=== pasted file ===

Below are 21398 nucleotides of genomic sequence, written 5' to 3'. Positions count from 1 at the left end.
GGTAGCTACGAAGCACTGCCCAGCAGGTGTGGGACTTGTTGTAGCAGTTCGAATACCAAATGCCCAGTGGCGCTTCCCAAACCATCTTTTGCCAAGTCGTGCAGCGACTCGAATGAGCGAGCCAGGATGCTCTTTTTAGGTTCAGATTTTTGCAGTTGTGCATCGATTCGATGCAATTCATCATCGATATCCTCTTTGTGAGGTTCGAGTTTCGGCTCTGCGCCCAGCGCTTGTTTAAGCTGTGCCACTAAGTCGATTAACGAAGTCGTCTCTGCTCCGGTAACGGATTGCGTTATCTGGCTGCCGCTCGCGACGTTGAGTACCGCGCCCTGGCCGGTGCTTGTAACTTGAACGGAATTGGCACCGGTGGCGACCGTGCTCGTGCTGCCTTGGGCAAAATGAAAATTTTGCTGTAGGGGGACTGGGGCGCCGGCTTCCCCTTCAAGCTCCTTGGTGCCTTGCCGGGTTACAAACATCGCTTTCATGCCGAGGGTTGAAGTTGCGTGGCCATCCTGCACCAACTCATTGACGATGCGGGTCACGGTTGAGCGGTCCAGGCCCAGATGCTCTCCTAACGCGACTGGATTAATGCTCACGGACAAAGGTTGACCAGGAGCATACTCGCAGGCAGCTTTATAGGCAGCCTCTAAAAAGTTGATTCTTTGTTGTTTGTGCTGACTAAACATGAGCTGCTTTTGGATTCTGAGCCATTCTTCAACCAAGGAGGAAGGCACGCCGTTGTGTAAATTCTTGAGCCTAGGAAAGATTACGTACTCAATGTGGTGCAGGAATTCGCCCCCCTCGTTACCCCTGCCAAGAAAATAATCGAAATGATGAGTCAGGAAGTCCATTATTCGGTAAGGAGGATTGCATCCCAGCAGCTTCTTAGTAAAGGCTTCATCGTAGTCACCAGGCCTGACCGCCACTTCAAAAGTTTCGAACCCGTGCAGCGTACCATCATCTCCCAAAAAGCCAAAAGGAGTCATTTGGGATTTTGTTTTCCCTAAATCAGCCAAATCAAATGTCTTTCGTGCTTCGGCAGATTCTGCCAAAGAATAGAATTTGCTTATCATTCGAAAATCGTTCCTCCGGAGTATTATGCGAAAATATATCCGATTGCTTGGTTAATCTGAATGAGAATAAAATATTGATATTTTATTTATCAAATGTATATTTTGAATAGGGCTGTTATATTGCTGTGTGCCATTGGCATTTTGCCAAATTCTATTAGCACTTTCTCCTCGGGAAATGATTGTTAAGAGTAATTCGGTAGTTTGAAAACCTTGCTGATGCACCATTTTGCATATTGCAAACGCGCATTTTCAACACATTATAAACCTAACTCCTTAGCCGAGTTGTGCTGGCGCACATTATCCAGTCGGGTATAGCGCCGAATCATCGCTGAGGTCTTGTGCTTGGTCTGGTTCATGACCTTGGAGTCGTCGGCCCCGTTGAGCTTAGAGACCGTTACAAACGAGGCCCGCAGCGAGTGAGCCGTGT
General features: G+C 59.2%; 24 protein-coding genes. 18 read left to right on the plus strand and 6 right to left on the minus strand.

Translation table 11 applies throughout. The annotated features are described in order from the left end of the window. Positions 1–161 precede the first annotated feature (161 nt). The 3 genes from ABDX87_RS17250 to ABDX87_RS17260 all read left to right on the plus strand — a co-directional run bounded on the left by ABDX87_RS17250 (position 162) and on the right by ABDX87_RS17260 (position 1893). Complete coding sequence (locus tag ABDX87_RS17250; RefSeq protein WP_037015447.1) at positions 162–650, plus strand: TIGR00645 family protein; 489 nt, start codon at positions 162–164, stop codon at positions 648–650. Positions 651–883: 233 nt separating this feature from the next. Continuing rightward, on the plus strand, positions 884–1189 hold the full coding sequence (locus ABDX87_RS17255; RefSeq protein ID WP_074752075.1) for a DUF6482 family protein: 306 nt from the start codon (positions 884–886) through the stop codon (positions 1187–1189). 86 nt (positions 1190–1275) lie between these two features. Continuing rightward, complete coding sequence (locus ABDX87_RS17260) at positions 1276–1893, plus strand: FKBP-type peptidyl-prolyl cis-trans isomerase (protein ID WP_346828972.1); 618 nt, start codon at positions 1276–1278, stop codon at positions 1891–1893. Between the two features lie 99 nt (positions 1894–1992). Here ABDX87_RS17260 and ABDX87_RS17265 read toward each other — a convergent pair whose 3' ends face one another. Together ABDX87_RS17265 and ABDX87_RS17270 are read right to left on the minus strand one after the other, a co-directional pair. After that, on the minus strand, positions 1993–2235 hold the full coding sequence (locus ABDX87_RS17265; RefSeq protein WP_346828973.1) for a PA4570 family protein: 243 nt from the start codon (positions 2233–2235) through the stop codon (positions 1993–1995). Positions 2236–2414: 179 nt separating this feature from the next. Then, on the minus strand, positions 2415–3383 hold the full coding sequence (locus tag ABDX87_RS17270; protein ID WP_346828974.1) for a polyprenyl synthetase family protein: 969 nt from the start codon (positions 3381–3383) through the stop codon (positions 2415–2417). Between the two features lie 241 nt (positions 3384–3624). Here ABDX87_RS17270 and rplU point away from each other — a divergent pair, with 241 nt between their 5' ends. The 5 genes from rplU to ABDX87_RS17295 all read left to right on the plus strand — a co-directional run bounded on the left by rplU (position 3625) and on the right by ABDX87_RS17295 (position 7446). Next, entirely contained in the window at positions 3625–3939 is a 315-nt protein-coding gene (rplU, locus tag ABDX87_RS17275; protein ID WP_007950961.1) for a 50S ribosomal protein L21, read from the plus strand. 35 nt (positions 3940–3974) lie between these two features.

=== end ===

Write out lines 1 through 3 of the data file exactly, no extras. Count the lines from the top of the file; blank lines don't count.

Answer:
Below are 21398 nucleotides of genomic sequence, written 5' to 3'. Positions count from 1 at the left end.
GGTAGCTACGAAGCACTGCCCAGCAGGTGTGGGACTTGTTGTAGCAGTTCGAATACCAAATGCCCAGTGGCGCTTCCCAAACCATCTTTTGCCAAGTCGTGCAGCGACTCGAATGAGCGAGCCAGGATGCTCTTTTTAGGTTCAGATTTTTGCAGTTGTGCATCGATTCGATGCAATTCATCATCGATATCCTCTTTGTGAGGTTCGAGTTTCGGCTCTGCGCCCAGCGCTTGTTTAAGCTGTGCCACTAAGTCGATTAACGAAGTCGTCTCTGCTCCGGTAACGGATTGCGTTATCTGGCTGCCGCTCGCGACGTTGAGTACCGCGCCCTGGCCGGTGCTTGTAACTTGAACGGAATTGGCACCGGTGGCGACCGTGCTCGTGCTGCCTTGGGCAAAATGAAAATTTTGCTGTAGGGGGACTGGGGCGCCGGCTTCCCCTTCAAGCTCCTTGGTGCCTTGCCGGGTTACAAACATCGCTTTCATGCCGAGGGTTGAAGTTGCGTGGCCATCCTGCACCAACTCATTGACGATGCGGGTCACGGTTGAGCGGTCCAGGCCCAGATGCTCTCCTAACGCGACTGGATTAATGCTCACGGACAAAGGTTGACCAGGAGCATACTCGCAGGCAGCTTTATAGGCAGCCTCTAAAAAGTTGATTCTTTGTTGTTTGTGCTGACTAAACATGAGCTGCTTTTGGATTCTGAGCCATTCTTCAACCAAGGAGGAAGGCACGCCGTTGTGTAAATTCTTGAGCCTAGGAAAGATTACGTACTCAATGTGGTGCAGGAATTCGCCCCCCTCGTTACCCCTGCCAAGAAAATAATCGAAATGATGAGTCAGGAAGTCCATTATTCGGTAAGGAGGATTGCATCCCAGCAGCTTCTTAGTAAAGGCTTCATCGTAGTCACCAGGCCTGACCGCCACTTCAAAAGTTTCGAACCCGTGCAGCGTACCATCATCTCCCAAAAAGCCAAAAGGAGTCATTTGGGATTTTGTTTTCCCTAAATCAGCCAAATCAAATGTCTTTCGTGCTTCGGCAGATTCTGCCAAAGAATAGAATTTGCTTATCATTCGAAAATCGTTCCTCCGGAGTATTATGCGAAAATATATCCGATTGCTTGGTTAATCTGAATGAGAATAAAATATTGATATTTTATTTATCAAATGTATATTTTGAATAGGGCTGTTATATTGCTGTGTGCCATTGGCATTTTGCCAAATTCTATTAGCACTTTCTCCTCGGGAAATGATTGTTAAGAGTAATTCGGTAGTTTGAAAACCTTGCTGATGCACCATTTTGCATATTGCAAACGCGCATTTTCAACACATTATAAACCTAACTCCTTAGCCGAGTTGTGCTGGCGCACATTATCCAGTCGGGTATAGCGCCGAATCATCGCTGAGGTCTTGTGCTTGGTCTGGTTCATGACCTTGGAGTCGTCGGCCCCGTTGAGCTTAGAGACCGTTACAAACGAGGCCCGCAGCGAGTGAGCCGTGT
General features: G+C 59.2%; 24 protein-coding genes. 18 read left to right on the plus strand and 6 right to left on the minus strand.